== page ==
These cannot be the Church.  The firstfruits of the Church were the Twelve Apostles, but the text is speaking of 144,000 Jewish male virgins who will live during the final seven years of human government.

They are the first fruits of a new spiritual order on the earth.  The first-fruits of the Church Age have been raptured.  The Church was sealed unto the day of Redemption – the 144,000 are sealed after that Day has come and gone.

The Bible says that apart from the Holy Spirit, nobody can be saved.

“For the preaching of the cross is to them that perish foolishness; but unto us which are saved it is the power of God.” (1st Corinthians 1:18)

“But the natural man receiveth not the things of the Spirit of God: for they are foolishness unto him: neither can he know them, because they are spiritually discerned.” (1st Corinthians 2:14)

But the 144,000 are saved, empowered to preach and are the source of the Tribulation Saints of Revelation 13. In Revelation 14, we are told that the 144,000 have a unique ‘song’ which they sing before the Throne.

They cannot be of the Church Age, because only these 144,000 Jewish male virgins can sing the song.

“And they sung as it were a new song before the throne, and before the four beasts, and the elders: and no man could learn that song but the hundred and forty and four thousand, which were redeemed from the earth.” (Revelation 14:3)

They have already been sealed by this time, have fulfilled their mission and are now martyrs before the Throne.  In Revelation 14:6, we see the next shift come on duty.

“And I saw another angel fly in the midst of heaven, having the everlasting gospel to preach unto them that dwell on the earth, and to every nation, and kindred, and tongue, and people.” (Revelation 14:6)

The Book of Revelation opens with an expository on the Seven Churches and how each did, in the Lord’s eyes, with the assignments before them.  The sixth Church, Philadelphia, was the evangelical missionary church of whom the Lord uniquely had NO words of condemnation.

The seventh and final, the Church of Laodicea, was the lukewarm Church for which the Lord had NO words of commendation.  In Revelation 4:1, John is whisked from among the churches of the earth and finds himself witnessing the remainder of the vision from the perspective of heaven.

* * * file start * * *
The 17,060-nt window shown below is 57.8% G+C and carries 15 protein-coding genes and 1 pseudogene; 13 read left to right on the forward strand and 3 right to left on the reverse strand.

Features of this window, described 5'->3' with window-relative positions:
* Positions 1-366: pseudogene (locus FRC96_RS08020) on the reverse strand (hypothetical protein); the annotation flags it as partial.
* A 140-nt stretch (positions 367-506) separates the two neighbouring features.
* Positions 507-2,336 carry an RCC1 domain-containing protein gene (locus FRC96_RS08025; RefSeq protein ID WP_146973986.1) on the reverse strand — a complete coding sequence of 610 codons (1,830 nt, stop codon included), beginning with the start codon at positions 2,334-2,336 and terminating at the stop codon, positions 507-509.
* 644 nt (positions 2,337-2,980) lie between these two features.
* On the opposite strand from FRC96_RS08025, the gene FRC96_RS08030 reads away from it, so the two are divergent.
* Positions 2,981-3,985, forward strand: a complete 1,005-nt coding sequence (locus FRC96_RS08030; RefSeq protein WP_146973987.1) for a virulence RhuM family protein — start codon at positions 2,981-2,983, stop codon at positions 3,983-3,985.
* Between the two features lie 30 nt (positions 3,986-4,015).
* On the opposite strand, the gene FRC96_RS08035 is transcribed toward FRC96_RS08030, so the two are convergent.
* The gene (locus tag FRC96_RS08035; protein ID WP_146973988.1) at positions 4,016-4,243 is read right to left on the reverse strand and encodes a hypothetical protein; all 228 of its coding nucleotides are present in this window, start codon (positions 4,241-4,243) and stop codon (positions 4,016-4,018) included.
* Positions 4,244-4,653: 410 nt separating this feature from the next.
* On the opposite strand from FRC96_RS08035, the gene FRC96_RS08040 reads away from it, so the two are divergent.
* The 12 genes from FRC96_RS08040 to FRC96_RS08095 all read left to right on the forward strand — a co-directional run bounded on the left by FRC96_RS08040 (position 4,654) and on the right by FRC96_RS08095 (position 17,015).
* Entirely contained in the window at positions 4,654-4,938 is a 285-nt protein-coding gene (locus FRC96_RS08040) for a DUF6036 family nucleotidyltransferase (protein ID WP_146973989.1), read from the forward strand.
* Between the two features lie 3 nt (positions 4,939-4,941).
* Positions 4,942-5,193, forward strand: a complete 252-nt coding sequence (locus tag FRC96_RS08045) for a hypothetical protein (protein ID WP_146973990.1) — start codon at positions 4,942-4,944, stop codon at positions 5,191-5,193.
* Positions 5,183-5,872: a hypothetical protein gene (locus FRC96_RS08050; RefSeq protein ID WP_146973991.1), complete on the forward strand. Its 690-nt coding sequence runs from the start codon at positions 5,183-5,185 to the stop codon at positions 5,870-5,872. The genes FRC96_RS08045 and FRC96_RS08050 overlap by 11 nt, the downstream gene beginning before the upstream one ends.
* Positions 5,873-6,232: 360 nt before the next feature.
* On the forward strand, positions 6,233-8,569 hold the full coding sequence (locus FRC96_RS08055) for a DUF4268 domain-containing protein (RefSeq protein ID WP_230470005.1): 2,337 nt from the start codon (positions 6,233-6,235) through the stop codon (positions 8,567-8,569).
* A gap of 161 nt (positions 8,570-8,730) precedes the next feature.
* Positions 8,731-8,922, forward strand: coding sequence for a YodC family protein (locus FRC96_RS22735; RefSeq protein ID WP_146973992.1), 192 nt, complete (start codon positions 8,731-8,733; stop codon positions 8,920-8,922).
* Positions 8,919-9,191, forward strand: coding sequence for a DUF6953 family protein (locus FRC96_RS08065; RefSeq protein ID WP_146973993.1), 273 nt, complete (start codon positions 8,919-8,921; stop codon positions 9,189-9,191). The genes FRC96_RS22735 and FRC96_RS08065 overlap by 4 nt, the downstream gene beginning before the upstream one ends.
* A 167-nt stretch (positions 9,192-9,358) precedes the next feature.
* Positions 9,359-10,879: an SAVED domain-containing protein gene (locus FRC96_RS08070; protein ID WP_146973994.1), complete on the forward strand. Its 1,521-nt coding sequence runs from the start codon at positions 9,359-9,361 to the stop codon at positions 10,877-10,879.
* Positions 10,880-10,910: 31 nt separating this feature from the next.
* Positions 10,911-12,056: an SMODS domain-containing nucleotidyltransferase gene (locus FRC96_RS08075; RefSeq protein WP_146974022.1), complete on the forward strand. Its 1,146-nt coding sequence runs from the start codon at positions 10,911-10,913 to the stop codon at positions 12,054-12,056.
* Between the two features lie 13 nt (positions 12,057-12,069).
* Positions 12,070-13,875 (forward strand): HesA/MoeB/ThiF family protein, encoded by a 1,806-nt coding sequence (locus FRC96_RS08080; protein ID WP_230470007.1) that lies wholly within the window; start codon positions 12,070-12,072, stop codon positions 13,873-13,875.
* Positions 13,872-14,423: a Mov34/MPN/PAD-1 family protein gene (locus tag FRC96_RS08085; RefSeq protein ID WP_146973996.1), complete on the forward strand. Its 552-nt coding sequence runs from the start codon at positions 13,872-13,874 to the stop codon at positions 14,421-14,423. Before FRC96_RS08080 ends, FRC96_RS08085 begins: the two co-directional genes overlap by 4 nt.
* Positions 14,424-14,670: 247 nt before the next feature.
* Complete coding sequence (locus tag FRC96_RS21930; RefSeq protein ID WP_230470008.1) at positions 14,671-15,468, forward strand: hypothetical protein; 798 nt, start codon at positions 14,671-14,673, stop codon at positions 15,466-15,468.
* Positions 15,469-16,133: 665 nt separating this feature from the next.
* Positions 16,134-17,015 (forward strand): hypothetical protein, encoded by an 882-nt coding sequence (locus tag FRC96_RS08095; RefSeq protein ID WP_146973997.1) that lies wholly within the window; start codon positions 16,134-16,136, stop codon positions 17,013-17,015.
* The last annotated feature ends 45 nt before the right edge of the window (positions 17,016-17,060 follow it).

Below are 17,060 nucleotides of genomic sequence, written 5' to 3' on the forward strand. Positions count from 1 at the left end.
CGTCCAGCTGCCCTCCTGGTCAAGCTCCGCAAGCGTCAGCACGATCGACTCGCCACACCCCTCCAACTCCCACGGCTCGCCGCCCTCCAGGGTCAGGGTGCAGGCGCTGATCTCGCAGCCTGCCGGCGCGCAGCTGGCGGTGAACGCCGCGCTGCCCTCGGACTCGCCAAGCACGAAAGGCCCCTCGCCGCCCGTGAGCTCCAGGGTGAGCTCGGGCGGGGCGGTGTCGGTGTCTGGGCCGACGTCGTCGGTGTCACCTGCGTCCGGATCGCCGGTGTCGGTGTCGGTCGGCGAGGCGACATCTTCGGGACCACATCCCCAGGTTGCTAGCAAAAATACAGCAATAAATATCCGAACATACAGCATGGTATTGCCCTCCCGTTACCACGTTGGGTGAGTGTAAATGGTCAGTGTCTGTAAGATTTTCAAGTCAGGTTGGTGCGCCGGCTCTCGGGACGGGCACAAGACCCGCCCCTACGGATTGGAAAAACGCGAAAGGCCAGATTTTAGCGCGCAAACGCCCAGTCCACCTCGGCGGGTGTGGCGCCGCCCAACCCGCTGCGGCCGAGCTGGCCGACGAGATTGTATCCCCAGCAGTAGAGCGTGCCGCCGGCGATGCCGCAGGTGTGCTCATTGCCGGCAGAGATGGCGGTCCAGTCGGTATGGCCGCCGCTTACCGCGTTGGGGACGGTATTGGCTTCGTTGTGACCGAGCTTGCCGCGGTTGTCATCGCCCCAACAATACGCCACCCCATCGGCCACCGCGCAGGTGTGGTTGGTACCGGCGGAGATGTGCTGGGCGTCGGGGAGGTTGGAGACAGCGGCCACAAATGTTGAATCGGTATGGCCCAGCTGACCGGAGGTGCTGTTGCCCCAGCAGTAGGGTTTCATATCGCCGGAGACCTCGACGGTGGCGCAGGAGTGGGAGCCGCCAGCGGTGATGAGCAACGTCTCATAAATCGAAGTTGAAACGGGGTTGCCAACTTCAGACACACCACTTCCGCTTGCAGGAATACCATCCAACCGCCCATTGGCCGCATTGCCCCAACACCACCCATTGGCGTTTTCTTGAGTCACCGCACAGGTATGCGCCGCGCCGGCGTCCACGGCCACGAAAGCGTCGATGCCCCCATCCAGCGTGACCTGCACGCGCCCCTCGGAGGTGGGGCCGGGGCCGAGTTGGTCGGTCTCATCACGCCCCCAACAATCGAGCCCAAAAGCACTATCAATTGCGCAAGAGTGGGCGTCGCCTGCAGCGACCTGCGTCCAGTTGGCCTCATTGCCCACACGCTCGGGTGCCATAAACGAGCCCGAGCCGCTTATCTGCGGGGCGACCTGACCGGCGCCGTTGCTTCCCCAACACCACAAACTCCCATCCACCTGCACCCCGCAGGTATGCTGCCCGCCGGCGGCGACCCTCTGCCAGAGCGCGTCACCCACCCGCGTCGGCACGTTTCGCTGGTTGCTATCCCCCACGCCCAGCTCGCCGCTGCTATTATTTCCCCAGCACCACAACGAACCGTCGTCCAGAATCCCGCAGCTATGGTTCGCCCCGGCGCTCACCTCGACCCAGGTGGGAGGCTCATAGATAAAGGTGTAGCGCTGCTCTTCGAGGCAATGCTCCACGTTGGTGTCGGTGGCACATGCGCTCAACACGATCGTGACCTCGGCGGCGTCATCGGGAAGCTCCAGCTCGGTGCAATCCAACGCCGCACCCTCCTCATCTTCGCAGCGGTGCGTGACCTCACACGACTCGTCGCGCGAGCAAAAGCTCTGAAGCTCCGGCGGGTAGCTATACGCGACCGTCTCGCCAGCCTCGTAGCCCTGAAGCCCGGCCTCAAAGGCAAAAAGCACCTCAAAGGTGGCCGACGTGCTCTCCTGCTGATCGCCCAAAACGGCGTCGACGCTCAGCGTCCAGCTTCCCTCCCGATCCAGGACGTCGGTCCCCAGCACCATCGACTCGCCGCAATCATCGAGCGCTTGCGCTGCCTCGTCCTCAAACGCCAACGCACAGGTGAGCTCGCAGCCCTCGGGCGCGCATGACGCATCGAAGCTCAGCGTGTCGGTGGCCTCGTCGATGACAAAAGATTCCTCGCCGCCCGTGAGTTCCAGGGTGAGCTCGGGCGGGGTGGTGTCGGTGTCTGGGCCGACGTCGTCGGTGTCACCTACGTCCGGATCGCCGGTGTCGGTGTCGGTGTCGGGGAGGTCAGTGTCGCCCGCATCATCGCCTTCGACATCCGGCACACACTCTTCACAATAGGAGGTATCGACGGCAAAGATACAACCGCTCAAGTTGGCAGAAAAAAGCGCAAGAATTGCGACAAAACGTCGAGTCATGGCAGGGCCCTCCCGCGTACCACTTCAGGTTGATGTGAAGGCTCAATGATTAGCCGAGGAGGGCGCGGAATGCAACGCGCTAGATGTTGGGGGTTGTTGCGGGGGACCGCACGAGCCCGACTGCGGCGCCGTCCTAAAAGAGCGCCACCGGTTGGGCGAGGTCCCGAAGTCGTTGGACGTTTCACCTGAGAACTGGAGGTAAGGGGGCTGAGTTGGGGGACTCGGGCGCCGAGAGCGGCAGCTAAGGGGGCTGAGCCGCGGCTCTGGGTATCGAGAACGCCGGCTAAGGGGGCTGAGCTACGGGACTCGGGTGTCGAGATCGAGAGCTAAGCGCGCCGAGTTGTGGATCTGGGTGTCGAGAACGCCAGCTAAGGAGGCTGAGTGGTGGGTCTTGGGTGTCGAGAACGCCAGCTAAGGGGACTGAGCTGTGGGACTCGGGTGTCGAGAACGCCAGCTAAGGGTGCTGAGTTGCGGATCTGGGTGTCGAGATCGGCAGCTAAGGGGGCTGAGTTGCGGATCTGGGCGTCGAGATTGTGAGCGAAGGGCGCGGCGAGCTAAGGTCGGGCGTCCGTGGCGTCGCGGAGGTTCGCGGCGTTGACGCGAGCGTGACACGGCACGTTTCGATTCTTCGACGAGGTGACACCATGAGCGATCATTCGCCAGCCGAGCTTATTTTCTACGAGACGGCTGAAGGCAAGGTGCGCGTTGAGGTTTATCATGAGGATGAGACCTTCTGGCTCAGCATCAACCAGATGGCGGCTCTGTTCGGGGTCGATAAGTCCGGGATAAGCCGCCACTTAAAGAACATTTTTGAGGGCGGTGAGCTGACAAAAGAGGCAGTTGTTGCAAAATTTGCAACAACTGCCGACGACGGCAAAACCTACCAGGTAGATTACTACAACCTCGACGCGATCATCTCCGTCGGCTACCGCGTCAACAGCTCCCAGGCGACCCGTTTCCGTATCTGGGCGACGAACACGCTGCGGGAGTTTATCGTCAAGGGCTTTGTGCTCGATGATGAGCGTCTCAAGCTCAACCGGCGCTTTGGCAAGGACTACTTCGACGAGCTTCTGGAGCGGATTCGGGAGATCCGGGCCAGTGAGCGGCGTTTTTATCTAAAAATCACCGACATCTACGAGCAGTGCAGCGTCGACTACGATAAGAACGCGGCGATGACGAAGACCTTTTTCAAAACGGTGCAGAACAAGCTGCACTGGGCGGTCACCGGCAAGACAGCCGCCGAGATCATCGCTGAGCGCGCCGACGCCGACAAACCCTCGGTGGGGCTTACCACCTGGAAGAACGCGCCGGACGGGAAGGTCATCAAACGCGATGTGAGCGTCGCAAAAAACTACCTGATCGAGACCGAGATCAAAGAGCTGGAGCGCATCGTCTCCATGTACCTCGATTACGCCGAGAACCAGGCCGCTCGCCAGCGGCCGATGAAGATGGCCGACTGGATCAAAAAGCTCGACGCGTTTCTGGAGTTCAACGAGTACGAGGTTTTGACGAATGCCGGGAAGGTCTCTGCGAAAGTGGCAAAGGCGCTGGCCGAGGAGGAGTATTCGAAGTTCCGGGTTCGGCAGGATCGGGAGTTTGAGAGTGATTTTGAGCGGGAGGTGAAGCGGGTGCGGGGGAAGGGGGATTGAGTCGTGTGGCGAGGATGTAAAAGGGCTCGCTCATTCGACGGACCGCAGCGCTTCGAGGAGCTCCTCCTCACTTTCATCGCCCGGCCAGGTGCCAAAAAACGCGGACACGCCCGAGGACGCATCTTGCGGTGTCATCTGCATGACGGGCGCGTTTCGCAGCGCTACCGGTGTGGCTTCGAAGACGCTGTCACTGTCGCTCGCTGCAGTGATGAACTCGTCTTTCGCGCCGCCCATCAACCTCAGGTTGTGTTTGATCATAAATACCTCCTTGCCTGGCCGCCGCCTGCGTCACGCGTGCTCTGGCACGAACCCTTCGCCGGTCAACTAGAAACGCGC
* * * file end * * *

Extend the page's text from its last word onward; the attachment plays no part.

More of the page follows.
There is no mention of the Gospel again until the 144,000 are sealed with the Holy Spirit.  This is a unique event; nobody else on earth is sealed with the Holy Spirit at this time.

Thus empowered, they preach until Chapter 14 — when they are all in heaven.  Now the Great Commission has been passed from the 144,000 Spirit-sealed evangelists to the angel ofRevelation 14:6, who carries it from that point forward.

No matter how I try, I can’t find anything resembling the indwelt Church beyond Revelation 3:22.  The indwelt Church is gone, its replacement is 12 x 12 x 1000 Jews, and they are all gone by Chapter 14 and replaced by an angel.

That is the simple narrative.  First, the Church Age.  Then the Rapture.  Then the revealing of the antichrist.  Then the Ride of the Four Horsemen.  Then the sealing of the 144,000.  Then the Mark of the Beast and the persecution and martyrdom of the Tribulation Saints.

After that, the Great Tribulation that culminates with the Second Coming of Christ.

Why do I continue to harp on the pre-Trib Rapture of the Church?  Because it is the Blessed Hope.  Because it is the fulfillment of the Promise that I will never be spiritually abandoned, but will remain indwelt by the Holy Spirit until Jesus returns for me.

Because the events coming upon this world are designed to scare the world, not to scare us.  The Bible calls it a Blessed Hope, not a Holy Terror.  We are to be looking for the coming of Christ.

The purpose of the signs of the end are not to prepare us for God’s wrath, but to spur us on to give the warning of what is to come before it is too late to choose.

Because the day is fast approaching when “the Lord Himself shall descend from heaven with a shout,”(“Come up hither!” – Revelation 4:1)

“with the voice of the archangel, and with the trump of God: and the dead in Christ shall rise first; Then we which are alive and remain shall be caught up together with them in the clouds, to meet the Lord in the air: and so shall we ever be with the Lord.” (1st Thessalonians 4:16-17)

Our job is to stand and give the warning, not flee to the hills to hide ourselves from the Lord. WE have nothing to fear from the coming signs of Tribulation — it signals the Blessed Hope of the Promise.

“Wherefore, comfort one another with these words.” (1st Thessalonians 4:18)

This Letter was written by Jack Kinsella on October 10, 2009.

Featured Commentary: Living on a Prayer ~ Wendy Wippel

Nothing But The Blood

Nothing But The Blood
Vol: 20 Issue: 28 Monday, March 28, 2016

One of the crimes that were ascribed to early Christians was that Christian worship services included the practice of cannibalism.

Christians were reputed to ceremonially repeat the sacrifice of Christ and then eat the body and blood of the victim.